Friday, 10 May 2013

Review: Goering, By David Irving.

David Irving's biography of Hitler's head honcho Reichsmarshall Hermann Goering is a book that cannot be ignored. It is vastly superior to Richard Overy's account which comes across as dull and lacking in personal information. Irving's biography delves so deep into the life of Goering that it follows the man from birth; his glittering career as a fighter pilot; his first love; his mental breakdown; his recovery; his ascension to power; his second love; his fall from power; and eventually to the mystery surrounding his death. 

Irving has a reputation for his sympathy for Hitler and the Nazis, and is known to make various excuses for them. However, in this book Irving pulls no punches in his treatment of this figure, referring to him as a "bully", and (this made me laugh) a "manicured mountain of perfumed flab." It is only during the Nuremberg trials when he has nothing left to lose that Goering proves his valor. However, it is doubtful that Irving believes this excuses him for his ruthlessness as chief of Prussian secret police, or that it excuses him for his pursuit of expensive treasures while neglectful of his military responsibilities (1). What Irving does successfully document is the very human side to Goering. At times, Goering appears maximally loyal to his Fuhrer, particularly after surviving his assassination attempt in 1944, at other times Goering is indignant at his abuse for the failures in his leadership of the Luftwaffe, and later on in Allied captivity prior to the Nuremberg Trials, Goering appears happy to drop dirt on Hitler and blame the Allied victory on Hitler's poor judgement, specifically in regards to the airforce (2). Irving also shows the correspondence between Hermann and his wife and daughter while in captivity. The letters are so touching that if they had instead been attributed to a more respected historical figure such as Winston Churchill, nobody would be at all shocked.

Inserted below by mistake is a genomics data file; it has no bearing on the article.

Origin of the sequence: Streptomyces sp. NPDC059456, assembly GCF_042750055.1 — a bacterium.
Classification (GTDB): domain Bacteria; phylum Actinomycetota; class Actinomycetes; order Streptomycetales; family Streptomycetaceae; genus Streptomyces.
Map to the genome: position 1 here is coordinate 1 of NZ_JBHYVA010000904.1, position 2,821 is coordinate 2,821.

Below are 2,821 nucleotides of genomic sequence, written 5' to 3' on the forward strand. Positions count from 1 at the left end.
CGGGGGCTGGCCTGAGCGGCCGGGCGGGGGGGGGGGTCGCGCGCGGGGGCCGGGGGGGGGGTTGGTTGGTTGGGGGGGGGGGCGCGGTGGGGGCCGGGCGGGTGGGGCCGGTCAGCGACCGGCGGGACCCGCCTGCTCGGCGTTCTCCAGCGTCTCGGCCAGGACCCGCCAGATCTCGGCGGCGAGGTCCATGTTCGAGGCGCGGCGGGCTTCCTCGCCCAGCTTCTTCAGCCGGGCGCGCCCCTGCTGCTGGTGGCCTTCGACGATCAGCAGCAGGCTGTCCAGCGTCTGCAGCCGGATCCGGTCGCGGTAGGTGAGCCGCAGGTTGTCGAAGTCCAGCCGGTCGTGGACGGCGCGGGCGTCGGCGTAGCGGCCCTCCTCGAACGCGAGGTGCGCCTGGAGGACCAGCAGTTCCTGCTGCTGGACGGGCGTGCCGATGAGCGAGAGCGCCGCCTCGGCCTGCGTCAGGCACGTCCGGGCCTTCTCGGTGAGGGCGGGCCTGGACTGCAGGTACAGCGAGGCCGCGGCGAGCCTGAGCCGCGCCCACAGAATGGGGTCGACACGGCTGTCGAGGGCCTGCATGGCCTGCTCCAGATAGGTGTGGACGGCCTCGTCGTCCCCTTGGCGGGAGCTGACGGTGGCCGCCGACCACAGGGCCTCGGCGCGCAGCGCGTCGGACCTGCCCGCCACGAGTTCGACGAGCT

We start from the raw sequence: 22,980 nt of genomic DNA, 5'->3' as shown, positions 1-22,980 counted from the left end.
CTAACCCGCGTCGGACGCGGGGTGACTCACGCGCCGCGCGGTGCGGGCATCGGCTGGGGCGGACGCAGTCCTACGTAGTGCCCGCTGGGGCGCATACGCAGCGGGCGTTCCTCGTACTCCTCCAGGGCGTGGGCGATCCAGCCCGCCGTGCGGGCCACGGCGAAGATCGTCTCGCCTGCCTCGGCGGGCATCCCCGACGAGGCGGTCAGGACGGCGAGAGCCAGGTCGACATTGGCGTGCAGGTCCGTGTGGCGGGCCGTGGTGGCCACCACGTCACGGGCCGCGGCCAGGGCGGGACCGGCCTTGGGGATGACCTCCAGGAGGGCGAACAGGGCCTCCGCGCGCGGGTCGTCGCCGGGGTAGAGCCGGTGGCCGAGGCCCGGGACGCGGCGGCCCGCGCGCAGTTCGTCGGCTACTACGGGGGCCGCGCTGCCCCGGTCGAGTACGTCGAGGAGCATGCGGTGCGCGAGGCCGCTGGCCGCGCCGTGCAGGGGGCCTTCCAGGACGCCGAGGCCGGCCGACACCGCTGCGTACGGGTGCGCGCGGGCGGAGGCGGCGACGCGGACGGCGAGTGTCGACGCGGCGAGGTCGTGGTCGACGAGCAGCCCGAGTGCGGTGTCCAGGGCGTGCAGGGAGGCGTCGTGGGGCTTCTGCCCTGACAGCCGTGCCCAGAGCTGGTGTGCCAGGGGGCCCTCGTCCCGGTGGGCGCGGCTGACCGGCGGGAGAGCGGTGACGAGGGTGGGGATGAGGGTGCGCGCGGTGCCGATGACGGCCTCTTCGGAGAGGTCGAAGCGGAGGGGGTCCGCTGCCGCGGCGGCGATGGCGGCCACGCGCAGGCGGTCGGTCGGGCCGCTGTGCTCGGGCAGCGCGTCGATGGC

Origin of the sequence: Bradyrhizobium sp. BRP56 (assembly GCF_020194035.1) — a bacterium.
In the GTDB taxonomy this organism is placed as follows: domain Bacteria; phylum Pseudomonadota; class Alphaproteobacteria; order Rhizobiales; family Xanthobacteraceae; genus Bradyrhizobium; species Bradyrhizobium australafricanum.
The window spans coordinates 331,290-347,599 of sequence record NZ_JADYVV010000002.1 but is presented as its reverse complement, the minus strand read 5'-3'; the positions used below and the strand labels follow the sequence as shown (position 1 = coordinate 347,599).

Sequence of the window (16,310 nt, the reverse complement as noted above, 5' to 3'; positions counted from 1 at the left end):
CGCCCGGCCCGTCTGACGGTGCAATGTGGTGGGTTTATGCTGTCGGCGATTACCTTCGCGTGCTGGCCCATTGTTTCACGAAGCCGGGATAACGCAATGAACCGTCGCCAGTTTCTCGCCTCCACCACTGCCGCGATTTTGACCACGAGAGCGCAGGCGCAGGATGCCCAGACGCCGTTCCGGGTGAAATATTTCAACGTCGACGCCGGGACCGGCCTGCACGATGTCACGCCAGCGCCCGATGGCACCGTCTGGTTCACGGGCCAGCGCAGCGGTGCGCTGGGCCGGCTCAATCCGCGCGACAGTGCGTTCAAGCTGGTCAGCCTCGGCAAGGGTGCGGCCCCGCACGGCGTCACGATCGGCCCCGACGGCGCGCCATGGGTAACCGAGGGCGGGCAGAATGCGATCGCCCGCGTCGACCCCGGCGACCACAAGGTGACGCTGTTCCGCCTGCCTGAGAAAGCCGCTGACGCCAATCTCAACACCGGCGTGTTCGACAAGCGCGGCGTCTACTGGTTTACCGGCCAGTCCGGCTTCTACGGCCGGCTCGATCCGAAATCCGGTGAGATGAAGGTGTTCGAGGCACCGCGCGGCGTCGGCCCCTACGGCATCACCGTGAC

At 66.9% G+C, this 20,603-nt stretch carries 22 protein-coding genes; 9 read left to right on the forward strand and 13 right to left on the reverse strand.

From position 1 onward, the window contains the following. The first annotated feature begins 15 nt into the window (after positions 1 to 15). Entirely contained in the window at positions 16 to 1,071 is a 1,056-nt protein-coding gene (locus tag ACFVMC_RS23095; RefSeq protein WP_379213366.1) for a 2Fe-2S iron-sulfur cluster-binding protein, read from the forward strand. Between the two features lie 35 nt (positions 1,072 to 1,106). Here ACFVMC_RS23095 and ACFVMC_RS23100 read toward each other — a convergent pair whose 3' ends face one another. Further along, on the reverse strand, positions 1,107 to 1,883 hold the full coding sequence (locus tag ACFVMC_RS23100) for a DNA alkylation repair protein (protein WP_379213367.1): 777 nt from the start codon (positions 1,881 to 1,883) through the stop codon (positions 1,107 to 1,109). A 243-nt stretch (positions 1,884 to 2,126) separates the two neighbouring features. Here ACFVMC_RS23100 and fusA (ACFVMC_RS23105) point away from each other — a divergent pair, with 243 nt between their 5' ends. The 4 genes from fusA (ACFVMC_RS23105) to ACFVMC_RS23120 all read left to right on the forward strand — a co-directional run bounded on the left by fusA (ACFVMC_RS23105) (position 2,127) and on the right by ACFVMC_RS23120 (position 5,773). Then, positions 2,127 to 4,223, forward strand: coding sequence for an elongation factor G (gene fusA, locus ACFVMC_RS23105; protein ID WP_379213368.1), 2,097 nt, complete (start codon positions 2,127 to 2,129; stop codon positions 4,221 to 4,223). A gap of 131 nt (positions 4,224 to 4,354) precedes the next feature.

Author, David Irving.

The book is not is without drawbacks however. Irving's greatest flaw in the book is also his greatest asset. In a later edition of the book, Irving writes a dedication to Tom Congdon who taught him how to write in such a readable way. Indeed, the book is very enjoyable, far harder to put down than the adjective-lacking prose of Raul Hilberg or the course academic language of Peter Longerich. However, there are times when it seems as though Irving is making guesses far beyond the source material provided. Many times throughout the book we are told what Goering must have been thinking, or the aromas and sights he would have taken in. Perhaps this information is provided by the source material, but if so, it is impossible to tell. This brings me to my second criticism. Irving has a peculiar referencing style that appears to be used in all of his books. Rather than the harvard or chicago style (which I loosely and alternatively use in this blog myself), Irving provides citations for specific page numbers, and various different claims within those pages. For instance, Irving might claim that one particular character was highly flatulent on page 134. In the notes section, the reader might find "134, flatulence" in the notes. However, in many cases, such references are not provided. For example, between pages 437 and 442, not a single note is given despite the various claims made. It is thus up to the reader to guess what material was cited to make the claim. For all of his pride in only using primary sources, Irving does use considerably less of them, and the ones he uses are often so obscure that it is hard for the layman to locate them and verify them himself. However, rather than criticising Irving for using sources that are inaccessible to the layman, perhaps mainstream academics should be criticised for not having made the effort to uncover those sources and reproduce them themselves (3). Fortunately, Irving, a self-made historian has made much of his material available in the Irving Collection at archives such as the public record office in Kew. For that he should be commended.